By Medha Imam
WASHINGTON –President Barack Obama urged the nation’s governors Monday to support his efforts to secure funding for the Department of Homeland Security.
As part of his remarks at the White House, Obama warned the governors of the “direct impact” a partial department shutdown could have on the states’ economies and the overall national security.
“As governors you know that we can’t afford to play politics with our national security,” the president said.
Congress has linked the homeland security budget to immigration reform in an effort to block Obama’s recent executive order, which permits undocumented immigrants–whose children are American citizens– to remain in the U.S. without fear of deportation.
This has led to a dispute over the Homeland Security budget as Republicans seek to exert leverage in their opposition to the executive action. Obama said congressional gridlock will cause more than 100,000 DHS employees to be left unpaid, since the agency’s $40 billion temporary budget runs out on Feb. 27.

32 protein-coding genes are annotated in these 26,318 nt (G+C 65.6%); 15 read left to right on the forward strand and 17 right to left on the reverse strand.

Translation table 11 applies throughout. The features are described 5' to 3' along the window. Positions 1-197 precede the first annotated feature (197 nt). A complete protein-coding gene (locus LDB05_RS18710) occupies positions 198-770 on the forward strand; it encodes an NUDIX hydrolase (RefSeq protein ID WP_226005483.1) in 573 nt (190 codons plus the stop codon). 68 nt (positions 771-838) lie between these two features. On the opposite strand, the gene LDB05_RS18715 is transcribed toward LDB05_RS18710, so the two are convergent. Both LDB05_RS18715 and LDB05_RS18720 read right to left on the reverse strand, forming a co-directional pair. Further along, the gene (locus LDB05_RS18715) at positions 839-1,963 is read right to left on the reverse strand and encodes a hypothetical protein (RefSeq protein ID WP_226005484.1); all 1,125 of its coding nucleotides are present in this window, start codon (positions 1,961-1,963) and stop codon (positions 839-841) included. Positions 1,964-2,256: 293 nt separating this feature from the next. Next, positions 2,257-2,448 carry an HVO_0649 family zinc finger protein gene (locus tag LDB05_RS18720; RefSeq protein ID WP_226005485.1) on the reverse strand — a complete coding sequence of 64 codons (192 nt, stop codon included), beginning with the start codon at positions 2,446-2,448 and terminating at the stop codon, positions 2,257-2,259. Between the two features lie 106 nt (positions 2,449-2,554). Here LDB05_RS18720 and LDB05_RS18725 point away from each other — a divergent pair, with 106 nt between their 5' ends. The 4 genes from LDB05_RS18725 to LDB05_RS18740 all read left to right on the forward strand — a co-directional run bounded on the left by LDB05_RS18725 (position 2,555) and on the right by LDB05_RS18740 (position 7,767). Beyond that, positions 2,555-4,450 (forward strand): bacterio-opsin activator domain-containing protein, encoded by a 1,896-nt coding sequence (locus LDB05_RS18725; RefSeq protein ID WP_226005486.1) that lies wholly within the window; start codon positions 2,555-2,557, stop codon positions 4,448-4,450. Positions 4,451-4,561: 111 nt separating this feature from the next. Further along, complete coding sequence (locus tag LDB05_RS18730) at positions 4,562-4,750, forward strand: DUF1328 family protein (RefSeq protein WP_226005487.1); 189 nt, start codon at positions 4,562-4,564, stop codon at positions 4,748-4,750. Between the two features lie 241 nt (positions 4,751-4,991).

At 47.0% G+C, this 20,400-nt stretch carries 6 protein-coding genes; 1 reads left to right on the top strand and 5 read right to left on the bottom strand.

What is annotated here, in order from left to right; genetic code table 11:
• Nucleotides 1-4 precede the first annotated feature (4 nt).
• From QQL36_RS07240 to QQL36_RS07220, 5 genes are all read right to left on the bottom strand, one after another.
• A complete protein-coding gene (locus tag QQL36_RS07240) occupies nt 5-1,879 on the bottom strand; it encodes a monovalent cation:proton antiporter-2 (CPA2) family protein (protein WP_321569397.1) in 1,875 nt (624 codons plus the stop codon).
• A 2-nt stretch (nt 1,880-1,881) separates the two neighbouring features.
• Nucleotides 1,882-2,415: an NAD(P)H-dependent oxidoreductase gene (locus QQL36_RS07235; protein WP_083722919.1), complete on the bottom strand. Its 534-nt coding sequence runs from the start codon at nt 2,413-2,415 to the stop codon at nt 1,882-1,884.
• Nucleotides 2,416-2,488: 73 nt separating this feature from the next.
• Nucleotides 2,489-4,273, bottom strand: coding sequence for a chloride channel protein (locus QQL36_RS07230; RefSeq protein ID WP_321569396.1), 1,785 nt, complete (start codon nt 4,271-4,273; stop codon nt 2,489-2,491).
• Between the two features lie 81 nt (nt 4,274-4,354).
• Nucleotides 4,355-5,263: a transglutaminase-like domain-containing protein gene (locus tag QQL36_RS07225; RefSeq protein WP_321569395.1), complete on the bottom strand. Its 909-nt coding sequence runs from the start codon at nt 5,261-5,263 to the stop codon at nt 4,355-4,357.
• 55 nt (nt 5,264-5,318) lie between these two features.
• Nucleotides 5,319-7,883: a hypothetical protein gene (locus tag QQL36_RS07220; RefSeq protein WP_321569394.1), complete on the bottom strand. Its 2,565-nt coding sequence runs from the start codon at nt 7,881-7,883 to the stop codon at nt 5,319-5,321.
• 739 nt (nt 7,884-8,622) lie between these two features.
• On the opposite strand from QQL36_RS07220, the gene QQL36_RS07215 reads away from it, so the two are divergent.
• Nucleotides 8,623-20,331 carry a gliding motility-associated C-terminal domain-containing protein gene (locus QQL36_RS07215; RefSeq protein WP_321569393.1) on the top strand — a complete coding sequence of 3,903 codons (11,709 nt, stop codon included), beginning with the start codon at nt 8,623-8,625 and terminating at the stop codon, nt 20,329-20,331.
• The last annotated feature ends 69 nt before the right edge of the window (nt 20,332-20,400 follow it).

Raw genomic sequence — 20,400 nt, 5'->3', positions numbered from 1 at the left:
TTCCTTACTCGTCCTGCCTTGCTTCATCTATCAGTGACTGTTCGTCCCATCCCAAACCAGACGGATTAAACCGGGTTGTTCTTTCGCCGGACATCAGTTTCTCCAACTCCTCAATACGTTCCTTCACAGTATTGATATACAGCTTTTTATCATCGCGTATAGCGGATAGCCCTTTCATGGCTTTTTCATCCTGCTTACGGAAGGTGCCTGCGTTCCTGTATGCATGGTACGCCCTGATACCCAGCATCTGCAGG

Colorado Gov. John Hickenlooper, chairman of the National Governors Association, said he and his fellow governors engaged in a “robust conversation” with the president on homeland security and immigration reform during their closed meeting.
“There are certainly a number of governors that want to make sure that funding continues,,” Hickenlooper, a Democrat, said. “Almost all governors want to figure out a solution as quickly as possible.”
Hickenlooper defended Obama’s stance on immigration, saying the White House believes deporting some 11 million undocumented immigrants would be “ridiculous” and would have a negative impact on the economy.
“Everyone recognizes that the time has probably come that immigration needs to be solved now,” Hickenlooper said.
Utah Gov. Gary Herbert, a Republican, called upon Congress and the president to “work together to resolve those issues,” and ultimately establish a “permanent” solution for immigration.
On a range of issues, Herbert said the states serve as “laboratories of democracy” for developing solutions to the nation’s problems.
“We’d like to see the states have more autonomy and ability to, as the president said, to do the creative work that comes with solving some of the problems,” the governor said. “…allow us, in fact, to find solutions that are unique to our own perspective states.”
The governors are in Washington for their mid-winter meeting.